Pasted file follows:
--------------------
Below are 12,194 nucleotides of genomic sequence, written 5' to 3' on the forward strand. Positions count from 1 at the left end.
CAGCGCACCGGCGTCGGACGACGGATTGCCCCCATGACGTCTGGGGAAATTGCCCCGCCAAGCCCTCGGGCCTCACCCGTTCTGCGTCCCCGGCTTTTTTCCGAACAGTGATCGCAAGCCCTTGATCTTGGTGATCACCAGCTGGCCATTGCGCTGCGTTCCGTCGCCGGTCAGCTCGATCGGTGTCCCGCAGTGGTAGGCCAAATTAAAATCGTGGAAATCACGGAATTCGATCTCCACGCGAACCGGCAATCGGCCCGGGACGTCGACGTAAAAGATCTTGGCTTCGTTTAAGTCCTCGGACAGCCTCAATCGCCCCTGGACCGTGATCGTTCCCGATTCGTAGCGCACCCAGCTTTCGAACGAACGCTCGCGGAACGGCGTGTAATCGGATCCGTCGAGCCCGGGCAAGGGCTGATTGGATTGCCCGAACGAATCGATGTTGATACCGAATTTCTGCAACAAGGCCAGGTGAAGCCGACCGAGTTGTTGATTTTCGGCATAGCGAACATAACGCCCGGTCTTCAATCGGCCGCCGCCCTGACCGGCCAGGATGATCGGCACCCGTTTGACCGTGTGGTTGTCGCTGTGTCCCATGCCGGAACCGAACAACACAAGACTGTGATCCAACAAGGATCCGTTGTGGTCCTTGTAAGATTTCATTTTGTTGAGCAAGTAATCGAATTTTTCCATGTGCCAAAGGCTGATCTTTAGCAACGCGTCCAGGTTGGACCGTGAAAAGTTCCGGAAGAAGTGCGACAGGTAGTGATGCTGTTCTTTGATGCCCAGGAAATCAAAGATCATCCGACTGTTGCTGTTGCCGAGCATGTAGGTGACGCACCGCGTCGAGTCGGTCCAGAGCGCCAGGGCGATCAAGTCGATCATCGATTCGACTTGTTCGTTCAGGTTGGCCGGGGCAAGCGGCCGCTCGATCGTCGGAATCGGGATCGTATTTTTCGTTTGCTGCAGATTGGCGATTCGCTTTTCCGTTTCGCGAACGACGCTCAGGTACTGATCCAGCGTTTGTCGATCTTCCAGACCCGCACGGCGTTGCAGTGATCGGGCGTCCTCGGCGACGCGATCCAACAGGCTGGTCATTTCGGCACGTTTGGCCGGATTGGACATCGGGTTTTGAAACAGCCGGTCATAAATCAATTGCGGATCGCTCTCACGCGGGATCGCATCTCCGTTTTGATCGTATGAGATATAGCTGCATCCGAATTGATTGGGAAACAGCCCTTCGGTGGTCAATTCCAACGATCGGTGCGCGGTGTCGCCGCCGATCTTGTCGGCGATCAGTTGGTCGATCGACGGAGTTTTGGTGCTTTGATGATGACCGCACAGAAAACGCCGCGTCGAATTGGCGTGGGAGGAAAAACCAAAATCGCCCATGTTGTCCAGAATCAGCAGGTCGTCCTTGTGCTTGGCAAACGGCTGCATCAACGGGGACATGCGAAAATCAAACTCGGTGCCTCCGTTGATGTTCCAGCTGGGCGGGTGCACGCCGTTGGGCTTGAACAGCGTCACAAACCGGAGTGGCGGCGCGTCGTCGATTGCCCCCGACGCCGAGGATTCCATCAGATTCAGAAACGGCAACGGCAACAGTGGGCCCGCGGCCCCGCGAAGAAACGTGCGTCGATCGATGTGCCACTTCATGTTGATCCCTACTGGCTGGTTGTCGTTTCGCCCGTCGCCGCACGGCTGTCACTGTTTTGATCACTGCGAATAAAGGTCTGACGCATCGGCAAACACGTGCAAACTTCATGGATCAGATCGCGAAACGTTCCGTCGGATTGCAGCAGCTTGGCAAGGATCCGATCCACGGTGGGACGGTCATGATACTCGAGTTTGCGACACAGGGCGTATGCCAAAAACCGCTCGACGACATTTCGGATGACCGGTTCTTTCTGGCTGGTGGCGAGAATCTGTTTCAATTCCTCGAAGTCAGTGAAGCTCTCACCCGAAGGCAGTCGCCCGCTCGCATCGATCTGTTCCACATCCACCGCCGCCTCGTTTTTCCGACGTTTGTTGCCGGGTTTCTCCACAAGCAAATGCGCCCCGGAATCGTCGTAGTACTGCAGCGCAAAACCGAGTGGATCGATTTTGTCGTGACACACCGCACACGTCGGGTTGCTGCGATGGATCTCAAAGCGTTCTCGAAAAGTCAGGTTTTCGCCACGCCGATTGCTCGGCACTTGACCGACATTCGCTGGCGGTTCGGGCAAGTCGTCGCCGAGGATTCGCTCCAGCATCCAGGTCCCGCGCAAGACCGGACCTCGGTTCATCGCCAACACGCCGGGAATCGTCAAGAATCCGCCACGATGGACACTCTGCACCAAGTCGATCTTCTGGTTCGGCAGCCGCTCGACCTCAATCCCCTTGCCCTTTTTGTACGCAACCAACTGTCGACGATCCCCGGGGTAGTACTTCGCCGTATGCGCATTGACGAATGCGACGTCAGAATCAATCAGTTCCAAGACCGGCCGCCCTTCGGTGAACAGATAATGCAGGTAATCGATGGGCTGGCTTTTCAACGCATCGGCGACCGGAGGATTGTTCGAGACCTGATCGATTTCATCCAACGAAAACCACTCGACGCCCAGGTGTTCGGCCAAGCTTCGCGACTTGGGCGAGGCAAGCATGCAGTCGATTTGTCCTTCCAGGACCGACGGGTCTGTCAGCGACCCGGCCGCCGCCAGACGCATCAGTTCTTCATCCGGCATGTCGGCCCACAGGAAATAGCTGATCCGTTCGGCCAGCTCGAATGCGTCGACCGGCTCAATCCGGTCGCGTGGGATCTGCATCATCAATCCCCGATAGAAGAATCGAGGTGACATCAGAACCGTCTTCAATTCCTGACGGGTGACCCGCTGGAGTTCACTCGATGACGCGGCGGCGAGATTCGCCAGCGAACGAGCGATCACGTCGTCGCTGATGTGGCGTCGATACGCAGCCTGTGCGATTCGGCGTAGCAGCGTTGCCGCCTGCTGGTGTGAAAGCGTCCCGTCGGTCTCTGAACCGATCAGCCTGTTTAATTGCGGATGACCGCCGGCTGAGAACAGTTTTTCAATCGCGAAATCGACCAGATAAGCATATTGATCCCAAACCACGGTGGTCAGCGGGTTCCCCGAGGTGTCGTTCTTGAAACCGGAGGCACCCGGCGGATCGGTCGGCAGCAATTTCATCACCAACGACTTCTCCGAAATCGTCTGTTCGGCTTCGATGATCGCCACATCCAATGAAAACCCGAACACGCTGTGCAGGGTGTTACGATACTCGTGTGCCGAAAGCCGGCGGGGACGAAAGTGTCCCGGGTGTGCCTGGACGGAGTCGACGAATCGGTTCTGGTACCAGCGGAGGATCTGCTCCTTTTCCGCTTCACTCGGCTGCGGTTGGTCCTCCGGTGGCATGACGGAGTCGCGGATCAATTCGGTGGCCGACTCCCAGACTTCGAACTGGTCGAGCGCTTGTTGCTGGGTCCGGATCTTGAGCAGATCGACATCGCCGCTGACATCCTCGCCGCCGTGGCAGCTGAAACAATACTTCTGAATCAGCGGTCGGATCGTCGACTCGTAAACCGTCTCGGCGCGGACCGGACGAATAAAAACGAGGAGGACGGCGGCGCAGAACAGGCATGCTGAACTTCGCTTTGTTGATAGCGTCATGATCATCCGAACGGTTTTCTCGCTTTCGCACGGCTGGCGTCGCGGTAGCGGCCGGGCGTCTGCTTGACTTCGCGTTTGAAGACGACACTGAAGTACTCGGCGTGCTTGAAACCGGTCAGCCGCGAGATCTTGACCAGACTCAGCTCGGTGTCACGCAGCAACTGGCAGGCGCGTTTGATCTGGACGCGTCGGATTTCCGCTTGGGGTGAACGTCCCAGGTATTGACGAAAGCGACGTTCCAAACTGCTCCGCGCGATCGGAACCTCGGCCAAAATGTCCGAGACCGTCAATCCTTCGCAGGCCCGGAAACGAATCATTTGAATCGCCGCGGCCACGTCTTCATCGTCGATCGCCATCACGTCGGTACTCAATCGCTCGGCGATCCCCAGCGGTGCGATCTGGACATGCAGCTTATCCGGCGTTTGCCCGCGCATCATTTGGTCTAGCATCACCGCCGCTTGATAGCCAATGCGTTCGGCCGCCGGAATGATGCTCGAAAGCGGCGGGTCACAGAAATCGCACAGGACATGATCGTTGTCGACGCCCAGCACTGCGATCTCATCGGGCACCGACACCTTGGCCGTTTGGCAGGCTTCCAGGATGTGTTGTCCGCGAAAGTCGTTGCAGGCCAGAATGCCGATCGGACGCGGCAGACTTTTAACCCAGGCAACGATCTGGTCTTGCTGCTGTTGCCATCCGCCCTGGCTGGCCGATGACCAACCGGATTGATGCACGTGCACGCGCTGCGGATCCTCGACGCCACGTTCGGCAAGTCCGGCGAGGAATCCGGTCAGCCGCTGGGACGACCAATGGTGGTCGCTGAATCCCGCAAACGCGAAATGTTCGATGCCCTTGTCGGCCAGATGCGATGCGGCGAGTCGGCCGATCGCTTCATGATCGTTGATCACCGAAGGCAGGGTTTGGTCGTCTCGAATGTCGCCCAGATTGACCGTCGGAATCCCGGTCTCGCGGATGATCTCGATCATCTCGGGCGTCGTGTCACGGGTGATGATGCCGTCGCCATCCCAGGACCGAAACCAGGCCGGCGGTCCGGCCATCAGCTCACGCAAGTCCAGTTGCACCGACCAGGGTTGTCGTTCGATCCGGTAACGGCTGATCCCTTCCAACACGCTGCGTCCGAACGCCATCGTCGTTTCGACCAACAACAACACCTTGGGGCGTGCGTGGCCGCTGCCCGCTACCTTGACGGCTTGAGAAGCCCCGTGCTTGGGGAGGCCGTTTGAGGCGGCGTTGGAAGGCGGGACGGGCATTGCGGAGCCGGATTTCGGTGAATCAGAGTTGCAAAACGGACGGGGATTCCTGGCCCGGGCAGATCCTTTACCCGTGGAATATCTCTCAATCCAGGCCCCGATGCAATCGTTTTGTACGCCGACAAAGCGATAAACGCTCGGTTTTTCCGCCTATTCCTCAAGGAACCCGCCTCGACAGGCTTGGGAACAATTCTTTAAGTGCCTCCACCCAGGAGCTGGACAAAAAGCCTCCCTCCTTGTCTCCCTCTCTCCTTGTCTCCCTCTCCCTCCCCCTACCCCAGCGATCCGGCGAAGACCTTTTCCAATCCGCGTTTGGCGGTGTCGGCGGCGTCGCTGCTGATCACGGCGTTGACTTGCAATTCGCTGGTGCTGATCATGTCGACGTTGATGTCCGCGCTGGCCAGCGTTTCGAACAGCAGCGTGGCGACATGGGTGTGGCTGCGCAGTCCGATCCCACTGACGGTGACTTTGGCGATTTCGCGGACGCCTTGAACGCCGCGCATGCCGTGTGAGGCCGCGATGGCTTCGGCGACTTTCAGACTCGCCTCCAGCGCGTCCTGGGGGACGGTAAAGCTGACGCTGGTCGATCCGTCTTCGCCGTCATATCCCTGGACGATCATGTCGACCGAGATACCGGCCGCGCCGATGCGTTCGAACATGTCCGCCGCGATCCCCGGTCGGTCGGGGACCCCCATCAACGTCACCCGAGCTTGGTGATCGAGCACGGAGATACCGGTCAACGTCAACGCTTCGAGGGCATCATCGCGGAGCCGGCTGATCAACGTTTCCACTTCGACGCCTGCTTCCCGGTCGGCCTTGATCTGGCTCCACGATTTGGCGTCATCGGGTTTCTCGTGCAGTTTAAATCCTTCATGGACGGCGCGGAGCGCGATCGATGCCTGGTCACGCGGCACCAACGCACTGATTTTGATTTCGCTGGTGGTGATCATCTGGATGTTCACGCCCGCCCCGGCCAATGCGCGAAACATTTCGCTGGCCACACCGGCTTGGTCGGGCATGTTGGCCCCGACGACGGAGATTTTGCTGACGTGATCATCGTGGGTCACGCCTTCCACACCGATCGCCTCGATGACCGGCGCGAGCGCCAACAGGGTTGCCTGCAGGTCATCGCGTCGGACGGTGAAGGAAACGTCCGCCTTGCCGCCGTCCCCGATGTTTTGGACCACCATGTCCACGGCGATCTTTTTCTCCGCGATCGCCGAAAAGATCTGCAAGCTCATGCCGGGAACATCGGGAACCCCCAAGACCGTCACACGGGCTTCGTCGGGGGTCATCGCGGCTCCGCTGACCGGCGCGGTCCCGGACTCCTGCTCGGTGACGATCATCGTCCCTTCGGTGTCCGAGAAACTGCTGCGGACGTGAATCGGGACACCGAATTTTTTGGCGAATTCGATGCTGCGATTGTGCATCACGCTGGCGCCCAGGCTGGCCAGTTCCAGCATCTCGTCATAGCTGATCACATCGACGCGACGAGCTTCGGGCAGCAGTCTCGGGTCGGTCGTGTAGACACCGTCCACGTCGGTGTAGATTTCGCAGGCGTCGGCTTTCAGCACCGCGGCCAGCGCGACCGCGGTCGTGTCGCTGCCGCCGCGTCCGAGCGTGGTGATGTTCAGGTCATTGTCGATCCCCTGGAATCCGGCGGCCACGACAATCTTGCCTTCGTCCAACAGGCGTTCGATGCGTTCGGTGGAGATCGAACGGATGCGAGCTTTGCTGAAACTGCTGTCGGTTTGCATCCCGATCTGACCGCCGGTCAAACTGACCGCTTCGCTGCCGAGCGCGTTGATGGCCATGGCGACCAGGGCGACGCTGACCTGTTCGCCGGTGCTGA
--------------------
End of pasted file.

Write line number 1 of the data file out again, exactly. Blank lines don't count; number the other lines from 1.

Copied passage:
Below are 12,194 nucleotides of genomic sequence, written 5' to 3' on the forward strand. Positions count from 1 at the left end.